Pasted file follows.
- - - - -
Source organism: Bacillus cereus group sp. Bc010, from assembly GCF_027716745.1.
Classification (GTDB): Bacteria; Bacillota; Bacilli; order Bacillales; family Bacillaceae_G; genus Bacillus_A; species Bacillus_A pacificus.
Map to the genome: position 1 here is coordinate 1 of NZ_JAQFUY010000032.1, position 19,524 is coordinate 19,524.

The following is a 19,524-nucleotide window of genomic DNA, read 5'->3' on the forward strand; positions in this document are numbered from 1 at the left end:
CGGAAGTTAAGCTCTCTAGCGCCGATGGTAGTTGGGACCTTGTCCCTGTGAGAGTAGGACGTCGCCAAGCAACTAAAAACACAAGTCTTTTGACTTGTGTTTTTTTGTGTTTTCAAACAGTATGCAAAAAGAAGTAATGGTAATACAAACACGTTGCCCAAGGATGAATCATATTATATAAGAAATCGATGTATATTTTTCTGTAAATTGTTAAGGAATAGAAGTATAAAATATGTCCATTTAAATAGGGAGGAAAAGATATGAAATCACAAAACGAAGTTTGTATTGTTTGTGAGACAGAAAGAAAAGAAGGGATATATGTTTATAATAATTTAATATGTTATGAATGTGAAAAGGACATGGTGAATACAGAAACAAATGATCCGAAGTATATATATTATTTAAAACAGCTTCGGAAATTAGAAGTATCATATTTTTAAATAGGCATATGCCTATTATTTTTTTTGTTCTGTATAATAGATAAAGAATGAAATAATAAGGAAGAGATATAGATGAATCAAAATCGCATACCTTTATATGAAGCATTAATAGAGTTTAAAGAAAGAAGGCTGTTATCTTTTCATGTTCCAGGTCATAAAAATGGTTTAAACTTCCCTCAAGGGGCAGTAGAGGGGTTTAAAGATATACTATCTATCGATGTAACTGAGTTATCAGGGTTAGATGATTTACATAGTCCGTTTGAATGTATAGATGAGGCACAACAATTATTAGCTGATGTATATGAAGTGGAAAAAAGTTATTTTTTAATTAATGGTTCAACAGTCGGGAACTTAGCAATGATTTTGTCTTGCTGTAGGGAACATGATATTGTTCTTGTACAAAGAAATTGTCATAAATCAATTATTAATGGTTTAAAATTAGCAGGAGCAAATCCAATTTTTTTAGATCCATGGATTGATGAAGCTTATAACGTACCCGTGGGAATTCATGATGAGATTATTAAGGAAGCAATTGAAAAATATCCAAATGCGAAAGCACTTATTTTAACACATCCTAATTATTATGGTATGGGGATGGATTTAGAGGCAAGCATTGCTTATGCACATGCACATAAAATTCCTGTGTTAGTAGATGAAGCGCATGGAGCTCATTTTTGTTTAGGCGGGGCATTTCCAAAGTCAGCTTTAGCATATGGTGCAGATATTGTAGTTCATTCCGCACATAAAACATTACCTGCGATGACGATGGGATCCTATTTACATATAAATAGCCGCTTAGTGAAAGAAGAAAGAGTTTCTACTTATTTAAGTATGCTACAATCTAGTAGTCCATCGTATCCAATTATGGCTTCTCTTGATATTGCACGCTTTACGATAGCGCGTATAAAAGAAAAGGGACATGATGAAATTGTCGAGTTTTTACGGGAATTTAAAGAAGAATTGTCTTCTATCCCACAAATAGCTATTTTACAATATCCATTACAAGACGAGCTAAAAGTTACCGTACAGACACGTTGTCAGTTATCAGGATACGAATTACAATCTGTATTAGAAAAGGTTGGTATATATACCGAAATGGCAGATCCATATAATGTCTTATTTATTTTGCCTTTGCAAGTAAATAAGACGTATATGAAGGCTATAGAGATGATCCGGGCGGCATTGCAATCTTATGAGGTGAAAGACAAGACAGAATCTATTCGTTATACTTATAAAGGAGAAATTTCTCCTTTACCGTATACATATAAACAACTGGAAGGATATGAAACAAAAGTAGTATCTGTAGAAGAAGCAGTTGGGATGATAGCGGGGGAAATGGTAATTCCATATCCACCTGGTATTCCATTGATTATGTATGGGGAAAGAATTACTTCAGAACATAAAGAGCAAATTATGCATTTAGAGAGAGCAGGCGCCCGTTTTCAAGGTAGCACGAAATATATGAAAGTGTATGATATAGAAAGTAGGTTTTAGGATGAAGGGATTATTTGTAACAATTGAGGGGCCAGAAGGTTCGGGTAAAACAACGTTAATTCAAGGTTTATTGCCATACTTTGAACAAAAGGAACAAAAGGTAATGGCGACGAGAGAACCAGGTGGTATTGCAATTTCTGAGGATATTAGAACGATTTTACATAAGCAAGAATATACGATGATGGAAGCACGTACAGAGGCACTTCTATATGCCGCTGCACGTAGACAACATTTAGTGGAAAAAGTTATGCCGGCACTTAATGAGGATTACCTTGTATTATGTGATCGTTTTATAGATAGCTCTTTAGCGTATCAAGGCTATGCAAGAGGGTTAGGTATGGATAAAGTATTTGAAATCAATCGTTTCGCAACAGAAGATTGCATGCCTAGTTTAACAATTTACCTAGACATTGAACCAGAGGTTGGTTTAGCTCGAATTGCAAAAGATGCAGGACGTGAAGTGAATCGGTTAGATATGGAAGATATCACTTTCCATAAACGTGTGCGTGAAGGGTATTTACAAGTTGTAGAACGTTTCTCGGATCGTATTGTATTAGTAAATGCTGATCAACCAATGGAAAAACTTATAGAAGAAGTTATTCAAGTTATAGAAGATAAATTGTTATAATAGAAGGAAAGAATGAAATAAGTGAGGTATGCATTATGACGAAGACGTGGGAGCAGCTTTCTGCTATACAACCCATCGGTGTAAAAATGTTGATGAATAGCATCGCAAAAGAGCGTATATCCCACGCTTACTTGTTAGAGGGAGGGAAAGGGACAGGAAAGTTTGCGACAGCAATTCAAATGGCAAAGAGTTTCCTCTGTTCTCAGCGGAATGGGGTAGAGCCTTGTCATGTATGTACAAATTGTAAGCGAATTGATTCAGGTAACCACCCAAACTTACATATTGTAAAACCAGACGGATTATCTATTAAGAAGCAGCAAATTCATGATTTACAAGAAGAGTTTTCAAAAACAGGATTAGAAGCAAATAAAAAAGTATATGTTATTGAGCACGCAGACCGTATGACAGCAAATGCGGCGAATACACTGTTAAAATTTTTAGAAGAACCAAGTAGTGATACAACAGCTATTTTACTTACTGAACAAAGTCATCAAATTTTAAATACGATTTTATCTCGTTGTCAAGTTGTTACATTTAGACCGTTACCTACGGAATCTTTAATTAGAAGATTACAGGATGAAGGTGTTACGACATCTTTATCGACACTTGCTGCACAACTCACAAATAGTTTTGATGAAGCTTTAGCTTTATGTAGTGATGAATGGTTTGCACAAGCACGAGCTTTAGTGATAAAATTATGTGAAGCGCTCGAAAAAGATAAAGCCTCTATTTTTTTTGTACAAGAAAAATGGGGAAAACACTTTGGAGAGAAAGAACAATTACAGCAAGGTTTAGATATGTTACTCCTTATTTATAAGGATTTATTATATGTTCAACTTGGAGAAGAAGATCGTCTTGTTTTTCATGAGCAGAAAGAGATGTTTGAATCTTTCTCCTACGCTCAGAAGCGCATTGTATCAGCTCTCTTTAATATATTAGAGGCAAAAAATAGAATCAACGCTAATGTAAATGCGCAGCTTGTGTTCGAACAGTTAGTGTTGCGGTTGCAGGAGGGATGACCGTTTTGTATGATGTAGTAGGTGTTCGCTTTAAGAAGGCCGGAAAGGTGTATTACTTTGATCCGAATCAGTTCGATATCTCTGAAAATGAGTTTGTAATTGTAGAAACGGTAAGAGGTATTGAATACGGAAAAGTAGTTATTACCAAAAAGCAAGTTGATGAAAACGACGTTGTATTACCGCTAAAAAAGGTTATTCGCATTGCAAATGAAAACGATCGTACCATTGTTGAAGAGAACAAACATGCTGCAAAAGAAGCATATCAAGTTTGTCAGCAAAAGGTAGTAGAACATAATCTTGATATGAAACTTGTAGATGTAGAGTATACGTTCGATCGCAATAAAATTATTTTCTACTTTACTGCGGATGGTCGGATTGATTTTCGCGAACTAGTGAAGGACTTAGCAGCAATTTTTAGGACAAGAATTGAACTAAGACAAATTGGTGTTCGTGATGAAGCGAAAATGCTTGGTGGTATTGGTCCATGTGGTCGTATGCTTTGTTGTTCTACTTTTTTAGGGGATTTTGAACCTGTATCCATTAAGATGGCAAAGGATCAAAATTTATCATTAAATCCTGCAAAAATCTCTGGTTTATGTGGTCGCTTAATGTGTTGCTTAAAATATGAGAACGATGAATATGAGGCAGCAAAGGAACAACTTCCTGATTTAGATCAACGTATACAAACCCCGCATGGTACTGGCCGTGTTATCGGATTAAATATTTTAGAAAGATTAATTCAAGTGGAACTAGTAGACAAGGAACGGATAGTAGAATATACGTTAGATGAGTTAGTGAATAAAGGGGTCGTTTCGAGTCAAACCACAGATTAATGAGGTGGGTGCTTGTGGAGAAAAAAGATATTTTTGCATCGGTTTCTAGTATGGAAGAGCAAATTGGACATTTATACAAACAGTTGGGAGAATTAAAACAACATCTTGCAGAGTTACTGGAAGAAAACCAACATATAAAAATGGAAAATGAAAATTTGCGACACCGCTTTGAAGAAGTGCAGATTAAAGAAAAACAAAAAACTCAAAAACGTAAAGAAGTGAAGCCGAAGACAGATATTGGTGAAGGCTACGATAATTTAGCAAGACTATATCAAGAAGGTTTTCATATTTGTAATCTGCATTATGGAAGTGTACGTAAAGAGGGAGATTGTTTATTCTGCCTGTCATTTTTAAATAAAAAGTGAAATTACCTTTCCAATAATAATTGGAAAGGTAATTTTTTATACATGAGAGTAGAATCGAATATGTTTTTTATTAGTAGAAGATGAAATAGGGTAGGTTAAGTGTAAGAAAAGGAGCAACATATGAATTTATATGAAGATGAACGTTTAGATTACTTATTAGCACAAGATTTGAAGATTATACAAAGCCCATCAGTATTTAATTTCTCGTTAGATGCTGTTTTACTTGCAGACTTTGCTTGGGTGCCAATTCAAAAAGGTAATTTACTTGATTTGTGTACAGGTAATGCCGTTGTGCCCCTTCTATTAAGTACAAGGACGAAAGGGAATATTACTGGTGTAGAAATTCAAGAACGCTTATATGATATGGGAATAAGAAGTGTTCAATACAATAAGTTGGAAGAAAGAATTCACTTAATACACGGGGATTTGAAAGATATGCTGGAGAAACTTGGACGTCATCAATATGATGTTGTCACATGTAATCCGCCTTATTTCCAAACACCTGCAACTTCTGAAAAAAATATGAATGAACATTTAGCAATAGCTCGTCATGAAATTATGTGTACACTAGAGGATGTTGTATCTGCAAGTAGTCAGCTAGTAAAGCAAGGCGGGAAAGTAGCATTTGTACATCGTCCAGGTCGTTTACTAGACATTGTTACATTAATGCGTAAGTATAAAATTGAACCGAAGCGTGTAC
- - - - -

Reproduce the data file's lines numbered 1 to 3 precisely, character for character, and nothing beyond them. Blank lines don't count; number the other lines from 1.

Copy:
Source organism: Bacillus cereus group sp. Bc010, from assembly GCF_027716745.1.
Classification (GTDB): Bacteria; Bacillota; Bacilli; order Bacillales; family Bacillaceae_G; genus Bacillus_A; species Bacillus_A pacificus.
Map to the genome: position 1 here is coordinate 1 of NZ_JAQFUY010000032.1, position 19,524 is coordinate 19,524.